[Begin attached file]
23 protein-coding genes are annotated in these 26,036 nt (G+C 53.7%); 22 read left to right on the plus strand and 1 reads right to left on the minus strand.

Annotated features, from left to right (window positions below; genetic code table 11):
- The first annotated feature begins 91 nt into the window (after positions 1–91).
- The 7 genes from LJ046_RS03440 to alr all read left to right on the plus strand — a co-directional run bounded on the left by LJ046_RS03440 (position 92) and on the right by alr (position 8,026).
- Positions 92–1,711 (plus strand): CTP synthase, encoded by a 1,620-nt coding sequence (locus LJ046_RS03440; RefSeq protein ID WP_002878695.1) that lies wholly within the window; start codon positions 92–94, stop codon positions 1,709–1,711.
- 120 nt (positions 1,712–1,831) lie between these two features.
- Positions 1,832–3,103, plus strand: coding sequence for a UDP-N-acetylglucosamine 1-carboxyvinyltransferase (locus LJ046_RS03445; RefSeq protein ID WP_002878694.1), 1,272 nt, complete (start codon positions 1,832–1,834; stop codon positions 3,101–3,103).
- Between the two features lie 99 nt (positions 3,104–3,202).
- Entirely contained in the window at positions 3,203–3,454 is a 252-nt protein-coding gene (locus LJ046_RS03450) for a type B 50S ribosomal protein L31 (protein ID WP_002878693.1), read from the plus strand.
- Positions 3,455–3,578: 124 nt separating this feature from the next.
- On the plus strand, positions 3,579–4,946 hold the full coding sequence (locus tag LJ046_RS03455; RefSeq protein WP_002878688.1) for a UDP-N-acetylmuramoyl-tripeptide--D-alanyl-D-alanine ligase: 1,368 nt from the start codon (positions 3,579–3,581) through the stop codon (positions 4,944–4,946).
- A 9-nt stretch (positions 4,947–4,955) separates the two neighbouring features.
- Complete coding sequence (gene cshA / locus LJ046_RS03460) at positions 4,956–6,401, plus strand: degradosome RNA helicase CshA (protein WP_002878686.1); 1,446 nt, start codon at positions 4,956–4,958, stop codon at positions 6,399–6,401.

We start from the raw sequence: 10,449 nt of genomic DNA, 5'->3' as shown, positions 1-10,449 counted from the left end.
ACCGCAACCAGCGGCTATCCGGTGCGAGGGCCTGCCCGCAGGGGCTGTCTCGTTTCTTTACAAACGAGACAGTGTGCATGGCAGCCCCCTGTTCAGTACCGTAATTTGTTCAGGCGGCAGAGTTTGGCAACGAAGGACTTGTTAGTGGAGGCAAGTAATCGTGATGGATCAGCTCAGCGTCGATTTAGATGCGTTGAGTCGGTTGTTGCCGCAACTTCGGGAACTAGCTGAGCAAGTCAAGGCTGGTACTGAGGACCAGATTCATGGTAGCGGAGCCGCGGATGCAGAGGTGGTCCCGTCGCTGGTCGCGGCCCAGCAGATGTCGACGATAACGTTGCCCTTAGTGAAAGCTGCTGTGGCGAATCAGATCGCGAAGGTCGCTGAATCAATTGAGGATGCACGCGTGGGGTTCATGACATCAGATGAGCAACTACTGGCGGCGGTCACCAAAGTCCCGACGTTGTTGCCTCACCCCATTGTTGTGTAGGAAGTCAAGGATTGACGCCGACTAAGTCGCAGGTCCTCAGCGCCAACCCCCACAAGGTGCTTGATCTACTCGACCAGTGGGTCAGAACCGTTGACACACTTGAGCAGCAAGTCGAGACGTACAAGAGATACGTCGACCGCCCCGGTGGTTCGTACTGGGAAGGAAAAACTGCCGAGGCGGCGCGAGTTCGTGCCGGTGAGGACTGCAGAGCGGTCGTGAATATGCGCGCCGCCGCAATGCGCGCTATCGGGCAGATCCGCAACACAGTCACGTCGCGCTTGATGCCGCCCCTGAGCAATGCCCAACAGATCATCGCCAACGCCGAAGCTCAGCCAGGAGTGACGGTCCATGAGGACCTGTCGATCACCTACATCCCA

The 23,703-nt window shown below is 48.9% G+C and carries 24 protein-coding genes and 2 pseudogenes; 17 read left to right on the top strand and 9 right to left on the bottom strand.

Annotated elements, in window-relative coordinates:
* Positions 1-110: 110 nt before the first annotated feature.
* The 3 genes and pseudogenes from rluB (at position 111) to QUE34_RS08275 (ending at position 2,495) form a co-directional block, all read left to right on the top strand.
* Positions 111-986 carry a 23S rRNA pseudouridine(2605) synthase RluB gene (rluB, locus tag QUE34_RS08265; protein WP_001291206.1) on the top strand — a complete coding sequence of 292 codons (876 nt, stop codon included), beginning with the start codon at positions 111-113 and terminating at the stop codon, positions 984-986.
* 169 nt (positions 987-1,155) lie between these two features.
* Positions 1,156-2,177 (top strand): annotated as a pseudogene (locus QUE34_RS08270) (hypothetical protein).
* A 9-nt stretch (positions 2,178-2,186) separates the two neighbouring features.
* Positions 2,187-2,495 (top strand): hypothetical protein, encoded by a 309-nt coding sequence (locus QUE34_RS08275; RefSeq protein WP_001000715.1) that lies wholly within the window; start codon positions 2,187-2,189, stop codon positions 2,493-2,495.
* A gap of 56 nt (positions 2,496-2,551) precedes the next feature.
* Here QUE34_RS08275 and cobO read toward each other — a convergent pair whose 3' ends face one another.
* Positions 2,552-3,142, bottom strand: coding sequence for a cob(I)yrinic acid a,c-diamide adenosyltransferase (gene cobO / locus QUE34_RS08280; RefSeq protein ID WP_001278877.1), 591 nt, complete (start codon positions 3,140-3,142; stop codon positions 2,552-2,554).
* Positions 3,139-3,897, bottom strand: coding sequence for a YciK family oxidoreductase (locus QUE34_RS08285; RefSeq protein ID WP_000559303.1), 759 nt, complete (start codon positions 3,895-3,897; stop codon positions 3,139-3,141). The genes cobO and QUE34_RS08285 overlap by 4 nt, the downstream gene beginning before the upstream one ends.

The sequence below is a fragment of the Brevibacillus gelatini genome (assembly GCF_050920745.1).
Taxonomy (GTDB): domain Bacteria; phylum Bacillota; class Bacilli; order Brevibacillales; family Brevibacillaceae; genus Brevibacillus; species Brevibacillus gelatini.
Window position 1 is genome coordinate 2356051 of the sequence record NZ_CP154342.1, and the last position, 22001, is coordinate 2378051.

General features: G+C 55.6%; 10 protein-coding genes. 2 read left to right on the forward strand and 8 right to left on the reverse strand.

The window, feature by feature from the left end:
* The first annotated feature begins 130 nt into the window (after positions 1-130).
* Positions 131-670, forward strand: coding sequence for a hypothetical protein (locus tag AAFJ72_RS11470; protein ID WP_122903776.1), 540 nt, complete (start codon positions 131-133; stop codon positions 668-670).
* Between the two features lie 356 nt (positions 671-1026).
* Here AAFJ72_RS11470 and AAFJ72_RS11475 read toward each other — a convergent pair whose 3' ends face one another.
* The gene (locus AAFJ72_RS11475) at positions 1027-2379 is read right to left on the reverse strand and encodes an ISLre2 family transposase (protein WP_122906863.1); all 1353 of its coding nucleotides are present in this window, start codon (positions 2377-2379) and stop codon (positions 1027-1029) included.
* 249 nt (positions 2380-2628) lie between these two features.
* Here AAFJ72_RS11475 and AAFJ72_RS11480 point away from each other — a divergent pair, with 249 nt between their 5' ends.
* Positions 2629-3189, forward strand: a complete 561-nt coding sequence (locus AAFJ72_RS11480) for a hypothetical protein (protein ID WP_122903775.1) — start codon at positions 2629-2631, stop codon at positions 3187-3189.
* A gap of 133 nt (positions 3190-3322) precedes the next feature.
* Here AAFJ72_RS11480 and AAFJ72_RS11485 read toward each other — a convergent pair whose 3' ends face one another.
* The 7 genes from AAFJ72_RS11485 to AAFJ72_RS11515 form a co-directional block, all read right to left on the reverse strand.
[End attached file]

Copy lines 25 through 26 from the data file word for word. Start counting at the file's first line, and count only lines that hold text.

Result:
* A gap of 56 nt (positions 2,496-2,551) precedes the next feature.
* Here QUE34_RS08275 and cobO read toward each other — a convergent pair whose 3' ends face one another.